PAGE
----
Arturo Tozzi, MD, PhD, AAP
Center for Nonlinear Science, University of North Texas
1155 Union Circle, #311427
Denton, TX 76203-5017 USA
James F. Peters, Dr., Professor
Department of Electrical and Computer Engineering, University of Manitoba
75A Chancellor's Circle
Winnipeg, MB R3T 5V6 CANADA
The recent paper from Moore IV et al suggests that cues from different senses are integrated at very early levels of central processing, in a densely coupled system equipped with multisensory interactions occurring at all temporal and spatial stages. In such a multifaceted framework, a theorem from the far-flung branch of algebraic topology, namely, the Borsuk-Ulam theorem (BUT), comes into play, and is going to be game-changing. The theorem states that two opposite points on a sphere, when projected on a one-dimension lower circumference, give rise to a single point containing their matching description (Borsuk, 1933; Marsaglia, 1972; Moura and Henderson, 1996). Another less technical definition is: if a sphere is mapped continuously into a plane set, there is at least one pair of antipodal points having the same image; that is, they are mapped in the same point of the plane (Beyer and Zardecki, 2004). The two antipodal points can be used not just for the description of simple topological points, but also for the description of broad-spectrum phenomena: i.e., either two antipodal shapes, or functions, or signals, or vectors. To make an example, a “point” may be described as a collections of signals or a surface shape, where every shape maps to another antipodal one. It means that signal shapes can be compared (Weeks, 2002; Peters, 2014). If you thus evaluate physical and biological phenomena instead of “signals”, BUT leads naturally to the possibility of a region-based, not simply point-based, geometry.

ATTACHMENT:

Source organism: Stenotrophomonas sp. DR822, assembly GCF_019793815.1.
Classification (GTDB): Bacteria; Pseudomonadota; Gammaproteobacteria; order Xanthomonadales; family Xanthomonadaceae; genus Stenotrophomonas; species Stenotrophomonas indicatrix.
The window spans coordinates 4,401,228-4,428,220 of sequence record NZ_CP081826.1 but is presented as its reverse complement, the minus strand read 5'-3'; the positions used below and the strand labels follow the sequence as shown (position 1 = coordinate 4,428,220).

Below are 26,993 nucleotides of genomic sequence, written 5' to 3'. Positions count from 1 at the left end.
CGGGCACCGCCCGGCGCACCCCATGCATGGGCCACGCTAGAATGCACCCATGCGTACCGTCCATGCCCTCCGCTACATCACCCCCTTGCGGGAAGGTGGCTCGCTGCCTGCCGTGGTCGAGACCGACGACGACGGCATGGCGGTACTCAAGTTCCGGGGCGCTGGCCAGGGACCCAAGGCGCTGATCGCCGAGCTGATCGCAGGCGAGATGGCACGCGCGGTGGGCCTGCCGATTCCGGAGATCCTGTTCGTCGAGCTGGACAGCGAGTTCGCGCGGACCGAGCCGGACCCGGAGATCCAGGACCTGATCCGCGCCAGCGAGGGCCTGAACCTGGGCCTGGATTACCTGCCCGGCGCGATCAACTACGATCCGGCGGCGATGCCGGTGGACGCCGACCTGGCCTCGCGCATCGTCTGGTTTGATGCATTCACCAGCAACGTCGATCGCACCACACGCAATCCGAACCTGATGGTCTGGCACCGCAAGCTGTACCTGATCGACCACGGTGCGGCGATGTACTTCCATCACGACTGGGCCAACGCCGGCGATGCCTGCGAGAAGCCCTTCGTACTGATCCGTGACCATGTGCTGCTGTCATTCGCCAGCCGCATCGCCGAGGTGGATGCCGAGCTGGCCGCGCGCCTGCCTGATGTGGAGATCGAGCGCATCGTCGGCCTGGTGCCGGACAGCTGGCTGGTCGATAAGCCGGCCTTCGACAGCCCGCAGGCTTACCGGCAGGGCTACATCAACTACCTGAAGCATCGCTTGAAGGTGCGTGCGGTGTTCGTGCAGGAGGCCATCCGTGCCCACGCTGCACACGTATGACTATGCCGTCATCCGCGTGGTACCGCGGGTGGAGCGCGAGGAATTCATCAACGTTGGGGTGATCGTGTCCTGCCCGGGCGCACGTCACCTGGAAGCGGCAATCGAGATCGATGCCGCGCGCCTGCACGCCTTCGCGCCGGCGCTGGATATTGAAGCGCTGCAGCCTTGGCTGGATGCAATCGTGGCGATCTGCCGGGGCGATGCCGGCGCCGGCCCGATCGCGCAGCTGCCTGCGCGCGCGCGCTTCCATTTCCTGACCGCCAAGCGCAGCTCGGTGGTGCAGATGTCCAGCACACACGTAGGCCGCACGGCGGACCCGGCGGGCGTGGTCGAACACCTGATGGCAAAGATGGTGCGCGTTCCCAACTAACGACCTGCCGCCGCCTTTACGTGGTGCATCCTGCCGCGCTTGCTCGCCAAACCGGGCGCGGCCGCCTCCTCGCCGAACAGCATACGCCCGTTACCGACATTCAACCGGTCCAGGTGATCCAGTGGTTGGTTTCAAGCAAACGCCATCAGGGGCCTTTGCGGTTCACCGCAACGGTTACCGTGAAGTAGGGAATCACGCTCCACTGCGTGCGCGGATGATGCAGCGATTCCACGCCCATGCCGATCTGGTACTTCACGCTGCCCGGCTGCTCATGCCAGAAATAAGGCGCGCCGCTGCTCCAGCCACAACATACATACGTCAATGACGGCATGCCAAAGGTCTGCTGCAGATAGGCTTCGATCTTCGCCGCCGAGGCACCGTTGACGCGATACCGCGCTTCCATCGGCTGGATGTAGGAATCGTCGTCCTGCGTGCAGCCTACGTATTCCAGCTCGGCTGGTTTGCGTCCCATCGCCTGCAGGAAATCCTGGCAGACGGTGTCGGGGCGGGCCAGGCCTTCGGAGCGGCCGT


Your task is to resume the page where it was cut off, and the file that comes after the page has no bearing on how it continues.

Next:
The Borsuk-Ulam theorem nicely applies to multisensory integration: two environmental stimuli from different sensory modalities display similar features, when mapped into cortical neurons. To make an example, an observer stands in front of the surrounding environment. A violin player is embedded in the environment. The observer perceives, through his different sense organs such as ears and eyes, the sounds and the movements produced by the player. According to the BUT dictates, the violin player stands for an object embedded in a three dimensional sphere. The two different sensory modalities produced by the player (sounds and movements) stand for the antipodal points on the sphere’s circumference. Even if objects belonging to antipodal regions can either be different or similar, depending on the features of objects (Peters, 2015), however the two antipodal points must share the same features. In our case, both sounds and movements come from the same object embedded in the sphere, i.e the violin player. The two antipodal points project to a three-dimensional layer, the brain cortex - where multisensory neurons lie - and converge into a single multimodal signal, which takes into account the features of both. According to the dictates of the Borsuk-Ulam theorem, the single point contains therefore a “melted” messages from the two modalities.
In conclusion, BUT provides a general topological mechanism which explains the elusive phenomenon of multisensory integration. The question here is: what for? What does a topologic reformulation add in the evaluation of multimodal integration? The invaluable opportunity to treat elusive mental phenomena as topological structures allows us to describe brain activity in the language of powerful analytical tools, such as combinatorics, homology theory, functional analysis (Matoušek, 2003). Embracing the BUT theory of multisensory integrations means that the “real” neuronal activity can be described as paths or trajectories on “abstract” structures (called “topological manifolds”). It takes us into the powerful realm of algebraic topology, where the abstract metric space (a projection of the environment’s real geometric space) can be easily assessed.
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